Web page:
Houston hospital workers said the pace of new ICU cases has grown rapidly in recent days. Several have shared their observations on social media, while urging residents to stay home. A nurse at one Houston hospital, who asked that he not be named because he feared retaliation, said he and his colleagues were not prepared for the number of new cases that began filling their ICU late last week.

“We’re starting to get overwhelmed with COVID cases, and at the same time, we’re running low on PPE,” the nurse said, referring to personal protective equipment, such as masks, which are in short supply nationally. “People are starting to get scared.”

Dr. Bela Patel, executive medical director of critical care for the Memorial Hermann hospital in the Texas Medical Center in Houston, said she and her colleagues are “starting to see that surge” of severely ill COVID-19 patients that previously signaled widespread transmission in other cities, such as New Orleans and Detroit.

Memorial Hermann was treating 107 patients with COVID-19 at its various locations as of Thursday, a spokeswoman said, more than twice as many as a week earlier, though the system — as with all of Houston’s major hospitals — still has plenty of open ICU beds and ventilators. Patel said hospital admissions are a late indicator in an outbreak, because once those numbers begin to spike, that means the virus has already spread widely.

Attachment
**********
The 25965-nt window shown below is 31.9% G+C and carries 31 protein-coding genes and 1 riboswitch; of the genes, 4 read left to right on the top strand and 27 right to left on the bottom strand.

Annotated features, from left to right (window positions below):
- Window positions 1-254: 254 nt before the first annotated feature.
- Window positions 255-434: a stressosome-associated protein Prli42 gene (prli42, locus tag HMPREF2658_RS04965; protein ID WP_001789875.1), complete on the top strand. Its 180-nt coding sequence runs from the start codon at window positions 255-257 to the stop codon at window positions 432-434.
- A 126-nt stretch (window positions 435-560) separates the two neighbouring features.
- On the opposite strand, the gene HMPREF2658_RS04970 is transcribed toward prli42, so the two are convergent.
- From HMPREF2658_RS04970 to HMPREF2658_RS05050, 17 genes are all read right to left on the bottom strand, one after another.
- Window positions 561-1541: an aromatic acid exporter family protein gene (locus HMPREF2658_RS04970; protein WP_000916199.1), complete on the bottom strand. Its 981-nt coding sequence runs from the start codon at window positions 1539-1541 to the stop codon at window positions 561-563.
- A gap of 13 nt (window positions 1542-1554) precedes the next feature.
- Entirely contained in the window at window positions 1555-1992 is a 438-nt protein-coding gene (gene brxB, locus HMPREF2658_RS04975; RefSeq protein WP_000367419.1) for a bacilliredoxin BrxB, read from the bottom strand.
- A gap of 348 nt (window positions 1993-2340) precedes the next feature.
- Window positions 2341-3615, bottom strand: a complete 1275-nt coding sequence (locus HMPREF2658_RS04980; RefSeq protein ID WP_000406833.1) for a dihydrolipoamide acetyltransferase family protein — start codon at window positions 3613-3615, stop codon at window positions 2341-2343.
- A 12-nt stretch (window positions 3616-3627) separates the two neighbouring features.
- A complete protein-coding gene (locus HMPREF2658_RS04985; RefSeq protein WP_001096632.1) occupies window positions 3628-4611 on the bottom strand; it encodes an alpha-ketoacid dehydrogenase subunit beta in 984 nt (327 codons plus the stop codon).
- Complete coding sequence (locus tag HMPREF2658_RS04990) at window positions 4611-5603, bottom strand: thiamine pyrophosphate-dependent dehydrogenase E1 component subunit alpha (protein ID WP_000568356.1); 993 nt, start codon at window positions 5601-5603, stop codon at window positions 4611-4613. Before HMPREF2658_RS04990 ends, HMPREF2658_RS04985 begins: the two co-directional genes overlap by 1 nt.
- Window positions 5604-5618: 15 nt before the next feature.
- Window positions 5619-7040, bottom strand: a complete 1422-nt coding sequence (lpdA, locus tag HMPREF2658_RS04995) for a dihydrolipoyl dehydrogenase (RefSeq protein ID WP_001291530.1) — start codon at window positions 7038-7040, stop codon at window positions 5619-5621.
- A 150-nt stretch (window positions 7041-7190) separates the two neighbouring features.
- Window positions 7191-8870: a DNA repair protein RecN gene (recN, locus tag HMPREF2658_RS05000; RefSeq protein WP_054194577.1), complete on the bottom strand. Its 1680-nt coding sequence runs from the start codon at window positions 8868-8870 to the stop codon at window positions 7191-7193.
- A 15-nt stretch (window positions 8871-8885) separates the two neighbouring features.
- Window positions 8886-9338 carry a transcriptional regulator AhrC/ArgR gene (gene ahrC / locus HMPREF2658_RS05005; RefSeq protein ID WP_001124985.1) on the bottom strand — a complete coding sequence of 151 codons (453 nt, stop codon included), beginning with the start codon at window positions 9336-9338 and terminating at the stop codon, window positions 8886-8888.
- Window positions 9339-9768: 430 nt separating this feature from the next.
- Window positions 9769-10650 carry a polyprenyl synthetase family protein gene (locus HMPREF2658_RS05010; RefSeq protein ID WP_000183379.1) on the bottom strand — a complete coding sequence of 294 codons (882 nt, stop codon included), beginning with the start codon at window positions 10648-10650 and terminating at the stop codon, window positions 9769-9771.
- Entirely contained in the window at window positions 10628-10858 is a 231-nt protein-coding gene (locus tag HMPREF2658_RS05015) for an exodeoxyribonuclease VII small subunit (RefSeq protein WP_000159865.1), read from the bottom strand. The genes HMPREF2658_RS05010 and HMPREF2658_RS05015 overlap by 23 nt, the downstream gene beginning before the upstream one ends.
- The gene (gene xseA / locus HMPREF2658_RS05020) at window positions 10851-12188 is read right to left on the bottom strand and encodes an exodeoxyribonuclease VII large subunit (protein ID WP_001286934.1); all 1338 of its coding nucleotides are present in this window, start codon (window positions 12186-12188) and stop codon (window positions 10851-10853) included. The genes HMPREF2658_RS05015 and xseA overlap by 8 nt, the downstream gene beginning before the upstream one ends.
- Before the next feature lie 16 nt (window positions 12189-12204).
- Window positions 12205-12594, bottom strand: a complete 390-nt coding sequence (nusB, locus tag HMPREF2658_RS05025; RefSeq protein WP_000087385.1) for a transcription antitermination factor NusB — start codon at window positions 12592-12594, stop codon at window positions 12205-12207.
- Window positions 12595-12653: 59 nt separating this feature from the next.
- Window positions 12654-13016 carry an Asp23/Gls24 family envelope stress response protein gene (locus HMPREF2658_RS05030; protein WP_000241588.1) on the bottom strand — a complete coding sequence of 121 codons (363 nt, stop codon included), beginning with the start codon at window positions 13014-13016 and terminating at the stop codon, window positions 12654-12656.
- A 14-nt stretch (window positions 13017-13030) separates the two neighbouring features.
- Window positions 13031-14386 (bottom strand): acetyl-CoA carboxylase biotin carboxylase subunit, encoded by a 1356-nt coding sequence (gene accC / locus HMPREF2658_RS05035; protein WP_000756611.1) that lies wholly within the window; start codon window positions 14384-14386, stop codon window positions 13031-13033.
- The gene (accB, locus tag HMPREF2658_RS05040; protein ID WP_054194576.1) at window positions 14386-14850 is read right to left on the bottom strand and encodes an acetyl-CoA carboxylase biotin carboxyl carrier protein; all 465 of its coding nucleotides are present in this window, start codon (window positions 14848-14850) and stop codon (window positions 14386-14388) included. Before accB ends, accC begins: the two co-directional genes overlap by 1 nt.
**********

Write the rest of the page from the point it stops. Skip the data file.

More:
“We really need our leading indicator to be asymptomatic positives in the community,” she said. “And so I think the most important thing right now is to really ramp up our testing … Unless we really know what’s in the community, we can’t really prepare, and we can’t really predict.”

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Carmina Catalan, 28, a nurse who has been caring for COVID-19 patients at Houston Methodist, said she and her co-workers have been watching news reports from New York — where doctors worry they might soon be forced to make difficult decisions about who receives care — and hoping that similar scenes aren’t repeated in Texas.

After Methodist’s initial COVID-19 ICU filled up last week, the hospital opened another and, administrators said, for now, they have plenty of available beds and equipment to continue expanding.

In the meantime, Catalan said she worries about herself and her co-workers. One of the critically sick patients she’s been caring for is not much older than her and had no underlying health problems before being infected with the coronavirus.

The patient is a health care worker, like her.

“I could see myself in that bed,” Catalan said. “I could be this person.”